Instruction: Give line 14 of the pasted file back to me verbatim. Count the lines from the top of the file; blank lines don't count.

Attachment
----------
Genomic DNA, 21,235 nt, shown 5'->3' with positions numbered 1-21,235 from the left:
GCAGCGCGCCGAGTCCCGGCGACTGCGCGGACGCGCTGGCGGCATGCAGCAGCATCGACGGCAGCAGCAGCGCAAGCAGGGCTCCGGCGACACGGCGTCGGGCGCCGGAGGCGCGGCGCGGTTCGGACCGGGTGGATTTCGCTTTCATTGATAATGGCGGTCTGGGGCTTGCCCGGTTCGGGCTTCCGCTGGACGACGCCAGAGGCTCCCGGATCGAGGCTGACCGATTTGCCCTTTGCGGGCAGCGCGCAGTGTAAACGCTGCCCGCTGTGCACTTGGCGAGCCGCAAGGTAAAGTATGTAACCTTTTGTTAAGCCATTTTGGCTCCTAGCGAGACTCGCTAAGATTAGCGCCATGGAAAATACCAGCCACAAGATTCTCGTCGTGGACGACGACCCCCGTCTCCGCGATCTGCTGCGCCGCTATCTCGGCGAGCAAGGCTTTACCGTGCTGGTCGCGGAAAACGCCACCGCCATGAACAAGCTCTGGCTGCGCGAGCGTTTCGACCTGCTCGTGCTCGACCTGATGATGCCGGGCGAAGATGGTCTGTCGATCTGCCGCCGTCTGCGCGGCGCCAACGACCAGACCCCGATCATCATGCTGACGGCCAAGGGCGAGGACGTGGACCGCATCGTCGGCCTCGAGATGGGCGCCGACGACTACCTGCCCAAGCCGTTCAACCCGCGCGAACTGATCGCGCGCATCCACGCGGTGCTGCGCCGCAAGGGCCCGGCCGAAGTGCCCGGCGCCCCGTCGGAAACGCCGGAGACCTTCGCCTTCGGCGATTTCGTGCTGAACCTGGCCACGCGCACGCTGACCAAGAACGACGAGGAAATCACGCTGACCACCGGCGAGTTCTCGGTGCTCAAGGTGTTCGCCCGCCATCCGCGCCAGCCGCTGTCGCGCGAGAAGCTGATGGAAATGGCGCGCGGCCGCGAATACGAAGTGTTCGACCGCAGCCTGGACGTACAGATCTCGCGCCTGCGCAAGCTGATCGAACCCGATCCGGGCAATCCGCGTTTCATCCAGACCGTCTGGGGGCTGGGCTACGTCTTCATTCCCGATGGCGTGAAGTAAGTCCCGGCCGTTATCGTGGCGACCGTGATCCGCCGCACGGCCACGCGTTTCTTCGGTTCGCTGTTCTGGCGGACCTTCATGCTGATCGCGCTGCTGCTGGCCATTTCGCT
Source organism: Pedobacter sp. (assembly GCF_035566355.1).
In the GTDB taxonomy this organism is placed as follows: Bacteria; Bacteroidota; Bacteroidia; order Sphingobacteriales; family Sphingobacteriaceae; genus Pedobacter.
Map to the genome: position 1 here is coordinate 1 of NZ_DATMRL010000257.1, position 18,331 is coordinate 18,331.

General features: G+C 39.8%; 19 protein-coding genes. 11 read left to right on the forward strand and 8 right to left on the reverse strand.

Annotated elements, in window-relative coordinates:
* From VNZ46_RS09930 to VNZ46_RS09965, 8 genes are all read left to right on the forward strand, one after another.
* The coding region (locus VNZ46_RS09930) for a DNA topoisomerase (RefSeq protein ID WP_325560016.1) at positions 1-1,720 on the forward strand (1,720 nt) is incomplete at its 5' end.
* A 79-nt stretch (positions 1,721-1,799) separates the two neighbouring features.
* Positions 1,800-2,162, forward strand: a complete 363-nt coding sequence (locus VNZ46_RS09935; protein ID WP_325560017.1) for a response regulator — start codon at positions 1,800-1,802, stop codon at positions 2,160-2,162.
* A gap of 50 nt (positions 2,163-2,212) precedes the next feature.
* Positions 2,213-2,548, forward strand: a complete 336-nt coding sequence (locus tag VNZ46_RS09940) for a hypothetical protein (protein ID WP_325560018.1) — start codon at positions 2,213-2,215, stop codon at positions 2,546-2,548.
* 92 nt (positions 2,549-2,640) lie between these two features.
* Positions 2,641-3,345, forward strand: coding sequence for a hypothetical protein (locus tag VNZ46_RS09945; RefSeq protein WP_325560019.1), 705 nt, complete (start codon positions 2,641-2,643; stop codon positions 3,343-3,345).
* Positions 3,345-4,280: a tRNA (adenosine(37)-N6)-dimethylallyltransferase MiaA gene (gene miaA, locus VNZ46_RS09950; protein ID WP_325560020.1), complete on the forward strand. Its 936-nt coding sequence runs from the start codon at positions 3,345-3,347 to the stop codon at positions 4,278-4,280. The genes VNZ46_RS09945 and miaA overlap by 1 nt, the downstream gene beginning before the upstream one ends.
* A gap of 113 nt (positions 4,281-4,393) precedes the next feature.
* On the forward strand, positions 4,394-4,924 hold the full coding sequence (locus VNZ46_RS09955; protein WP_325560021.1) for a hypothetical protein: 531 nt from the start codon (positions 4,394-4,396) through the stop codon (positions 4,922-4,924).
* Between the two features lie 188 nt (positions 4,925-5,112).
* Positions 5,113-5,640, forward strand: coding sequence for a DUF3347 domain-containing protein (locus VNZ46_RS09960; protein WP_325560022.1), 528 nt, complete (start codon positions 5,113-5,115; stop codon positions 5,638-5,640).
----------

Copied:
* 92 nt (positions 2,549-2,640) lie between these two features.